I will certainly learn from my mistakes. I feel terrible about it.


#4

Take a look at this PDF https://rirdc.infoservices.com.au/downloads/14-098

It is an official research publication from the Australian Govt. Take a look under s7 where it talks about moving hives short distances. There is also a recent thread on this forum about moving hives short distances that might help you get answers and comments from others. The temp ranges you quote seem to fit reasonably well with what we experience here in Oz…

This general forum search might help: http://forum.honeyflow.com/search?q=moving
As might this article: http://www.bushfarms.com/beesmoving.htm#between


#5

Also, the “mild” temperatures you reference are still actually quite warm. The temps you are talking about would be warmer than ambient temp for most things you read online (I don’t know your source though). At an ambient temp of 32degC that is almost the same temp as what the bees keep the hive. I’ve been monitoring my hive and it sits around 33-35degC constantly (even in 18degC weather). So when you have an ambient temp close to the temp from general hive activity they will need water to help cool the hive, as there is less heat loss naturally.

For your temp range, advice I’ve been given by olthers (but never had a reason to use) was to move the hive in the evening after the bees have returned. Block the hive entrance while doing the move, settle the hive and wait a short while (i.e. 20-30mins or so). Change the method of blocking to loose paper or a pile of leaves. The bees will get themselves out during the course of the next day and re-orient themselves. Next time you inspect the hive remove any remaining debris.

The other alternative is shift the hive a minimum 3mi/5km one day (as the crow flies, not road distance), and then come back a day or two later and shift it back to where you want it. This second method is meant to give you a better outcome…

…that’s the short hand version of it anyway. It is coming up 1am so I need to get to bed. Goodluck, and don’t feel too bad. These things happen - and you are looking to understand so as to not repeat the process and learn from what happened.


#6

First can I say…what a horrid experience and I am so sad for you.
Don’t beat yourself up about it.
First use foundation. It is more robust. I know folk here go on about bee created frames but really there is nothing at all wrong with foundation.
Free combs are designed for tree hollows where the combs are never moved.
Next. you have to plan any move carefully.
Boxes are always better moved with two people who can carry them freely without jiggling them about too much.
I would have moved the hive a few feet a day or right away to another location some miles away fro three weeks then returned to the new place.
Once again…so sorry


#7

@Dee and @SnowflakeHoney, What should I do with my frames? I don’t have freezer space for them.


#8

You might as well scrape away all the useable honey. Put that in the fridge and it will keep while you eat it. Render the wax. Clean the frames and start again. And breathe. A rotten start but times will be good again. Good luck


#9

This sounds very much like the bees have overheated and perished. I don’t understand why people are recommending locking bees in for such long periods of time. When collecting swarms we have to provide huge ventilation openings to ensure the swarm doesn’t overheat moving it from the recovery location to the new apiary. After even 5 minutes if you put your hand over this ventilation the amount of heat being generated is huge.

When relocating hives, ensuring the process is quick is critical, and we never lock bees in during the day. To move short distance we always move away (to a different site) and back again.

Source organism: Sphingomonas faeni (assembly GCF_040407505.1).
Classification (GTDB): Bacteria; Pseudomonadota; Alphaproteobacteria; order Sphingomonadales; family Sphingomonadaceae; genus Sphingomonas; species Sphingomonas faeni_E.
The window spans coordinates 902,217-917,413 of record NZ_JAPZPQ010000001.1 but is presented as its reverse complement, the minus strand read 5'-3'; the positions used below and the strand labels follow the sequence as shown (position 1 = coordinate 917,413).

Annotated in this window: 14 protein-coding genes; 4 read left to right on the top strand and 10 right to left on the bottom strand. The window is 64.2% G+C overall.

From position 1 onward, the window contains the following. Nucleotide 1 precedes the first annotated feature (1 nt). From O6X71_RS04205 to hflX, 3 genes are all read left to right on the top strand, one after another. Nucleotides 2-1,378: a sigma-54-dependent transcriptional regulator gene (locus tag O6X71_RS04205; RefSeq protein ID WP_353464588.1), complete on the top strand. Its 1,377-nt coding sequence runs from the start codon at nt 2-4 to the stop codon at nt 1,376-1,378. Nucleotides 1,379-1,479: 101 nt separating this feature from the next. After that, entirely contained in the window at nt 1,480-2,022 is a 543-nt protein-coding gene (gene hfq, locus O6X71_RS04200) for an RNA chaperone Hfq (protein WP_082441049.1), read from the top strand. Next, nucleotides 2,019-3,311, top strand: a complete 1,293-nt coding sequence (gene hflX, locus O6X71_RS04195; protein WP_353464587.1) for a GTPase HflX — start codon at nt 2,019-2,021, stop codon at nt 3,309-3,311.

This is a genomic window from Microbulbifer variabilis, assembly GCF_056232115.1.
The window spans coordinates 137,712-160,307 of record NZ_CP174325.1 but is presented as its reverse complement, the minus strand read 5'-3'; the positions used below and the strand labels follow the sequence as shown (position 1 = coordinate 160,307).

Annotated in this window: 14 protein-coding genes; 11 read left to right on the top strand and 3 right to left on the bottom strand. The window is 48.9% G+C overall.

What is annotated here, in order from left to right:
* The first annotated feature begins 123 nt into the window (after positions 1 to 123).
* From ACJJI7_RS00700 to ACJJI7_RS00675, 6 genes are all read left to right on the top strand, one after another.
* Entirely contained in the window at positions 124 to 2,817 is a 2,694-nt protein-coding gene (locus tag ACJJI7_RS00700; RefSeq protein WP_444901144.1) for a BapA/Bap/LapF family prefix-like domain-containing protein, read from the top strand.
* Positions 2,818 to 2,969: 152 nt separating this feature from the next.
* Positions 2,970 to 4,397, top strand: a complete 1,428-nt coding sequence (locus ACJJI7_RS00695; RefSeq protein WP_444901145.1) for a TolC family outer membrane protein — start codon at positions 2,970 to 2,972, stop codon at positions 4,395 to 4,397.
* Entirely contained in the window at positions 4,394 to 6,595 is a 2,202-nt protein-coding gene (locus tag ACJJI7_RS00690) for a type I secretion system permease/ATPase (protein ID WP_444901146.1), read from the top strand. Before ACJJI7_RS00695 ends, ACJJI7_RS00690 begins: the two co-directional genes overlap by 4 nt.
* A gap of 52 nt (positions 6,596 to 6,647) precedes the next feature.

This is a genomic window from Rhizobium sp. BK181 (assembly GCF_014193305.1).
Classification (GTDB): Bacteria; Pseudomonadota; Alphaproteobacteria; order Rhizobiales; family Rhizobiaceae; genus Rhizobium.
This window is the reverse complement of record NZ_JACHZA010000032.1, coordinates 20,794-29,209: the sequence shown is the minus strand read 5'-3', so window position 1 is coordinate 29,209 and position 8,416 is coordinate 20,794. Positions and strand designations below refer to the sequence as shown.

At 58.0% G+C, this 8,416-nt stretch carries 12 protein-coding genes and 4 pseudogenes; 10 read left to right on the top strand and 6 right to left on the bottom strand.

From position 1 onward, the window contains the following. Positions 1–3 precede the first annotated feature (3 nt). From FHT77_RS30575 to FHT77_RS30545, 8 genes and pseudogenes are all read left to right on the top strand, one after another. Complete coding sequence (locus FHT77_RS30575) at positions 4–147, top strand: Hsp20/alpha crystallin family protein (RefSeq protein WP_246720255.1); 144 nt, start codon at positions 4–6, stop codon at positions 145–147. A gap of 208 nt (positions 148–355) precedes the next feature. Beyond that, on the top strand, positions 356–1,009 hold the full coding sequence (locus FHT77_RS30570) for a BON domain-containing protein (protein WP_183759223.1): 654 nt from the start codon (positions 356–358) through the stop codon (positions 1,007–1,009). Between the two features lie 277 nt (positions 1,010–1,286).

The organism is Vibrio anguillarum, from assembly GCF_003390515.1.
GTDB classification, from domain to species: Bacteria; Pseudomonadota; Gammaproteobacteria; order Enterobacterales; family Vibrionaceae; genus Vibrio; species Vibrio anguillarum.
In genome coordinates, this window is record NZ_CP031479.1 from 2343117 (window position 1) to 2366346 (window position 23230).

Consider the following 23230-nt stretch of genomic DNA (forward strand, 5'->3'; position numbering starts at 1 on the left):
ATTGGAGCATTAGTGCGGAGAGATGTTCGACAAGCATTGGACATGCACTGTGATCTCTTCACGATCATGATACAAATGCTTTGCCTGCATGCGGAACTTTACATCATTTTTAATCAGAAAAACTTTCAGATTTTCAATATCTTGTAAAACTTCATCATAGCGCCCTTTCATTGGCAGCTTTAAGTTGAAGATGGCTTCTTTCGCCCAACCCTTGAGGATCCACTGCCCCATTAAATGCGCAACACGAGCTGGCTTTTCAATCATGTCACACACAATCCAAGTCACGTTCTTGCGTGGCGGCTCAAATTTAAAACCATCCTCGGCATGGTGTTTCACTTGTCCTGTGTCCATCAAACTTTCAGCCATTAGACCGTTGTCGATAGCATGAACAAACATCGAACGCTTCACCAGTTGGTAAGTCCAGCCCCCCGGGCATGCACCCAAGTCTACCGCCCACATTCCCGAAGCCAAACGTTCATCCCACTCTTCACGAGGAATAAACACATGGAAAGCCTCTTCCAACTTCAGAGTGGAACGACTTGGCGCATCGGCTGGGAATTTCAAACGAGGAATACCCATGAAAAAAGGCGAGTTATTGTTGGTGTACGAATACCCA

#10

I feel terrible about killing my bees. damn. I should have done more research about moving them instead of stopping after reading only 2 articles. I am starting to convince myself their demise was due to overheating and not the ants.


#11

Lorne,

At the end of this season I lost 2 of the five hives I started this Spring. I’m guessing I’m also partly responsible for my loss.

My loss was not for the same reason as yours but equally a loss. They were my girls ! I’d just Sugar Rolled all my hives for mite count. The two I lost had the highest number of mite per bee ratio. I was waiting only two weeks after the mite check to do treatment. Weather n available time were a big factor , At treatment I followed all the step by step processes. Within one week of treatment one hive outwardly seemed down on foragers. I couldn’t find babies or the queen. But there was a partly open used queen cells but colony number n time of year prevent me from trying re queening or stealing brood. So I knew I’d Iost “Pine Hive” :joy:. Another week one more stronger hive was off a little also … SBB was still seeing some mite drop.

My mentor came by … Old brood hatching was running low but we found a small new queen n open supercedual cells but not sure if she was a layer or not. I rechecked a week later n didn’t find her or any brood … Brood was really falling too in “Cedar Hive”. Within less than two more weeks it was near die-out n susptible to yellow jacket n other hive robbers so I shut the entrance with a bee entrance device that still allowed for veneration only… That’s history sad as it might be … Like you … I’m studying my records n what I might have done right or better. Heck of a learning curve!

I was able to fatten up my winter honey supplies with frames from the “Die-outs”. Beekeeping has lots of lumps n bruises Bro. I’m lucky as I still have 3 healthy hives. I’ve since rechecked for mites n only found 0 to 2 per 300 bees. But I did sugar shake with powdered sugar to see if my girls would clean themselves plus remove a few mites I might not of detected.

Several days ago now I ordered (3) three new Nuc’s for Spring 2017 delivery. Crossing my fingers that my 3 healthy colonies make/survive our long damp cool winter ahead. Now it’s out of my hands mostly. It’s wait n see time.

Again Lorne … Sorry you lost your girls. Chin up bro … And let’s plan a better season ahead.

It’s a tough beekeeping world out there,
Gerald

. Pix of me harvesting a partial frame … At least it wasnt back totally to square one. I have comb n honey to start season 2017 with. :+1::honeybee:


#12

I’m bummed for you too Lorne :pensive:

It’s a nail-biter in the beginning - I’ve only got the one hive too & could easily lose it, according to the stats.

But chin up bro, like Gerald says, and better luck next year :wink:


#13

Yes and No.
To understand why that is only partially correct, you have to know why you move them 3 miles.
Bees (like people) remember their surroundings and go into “autopilot” when flying back home.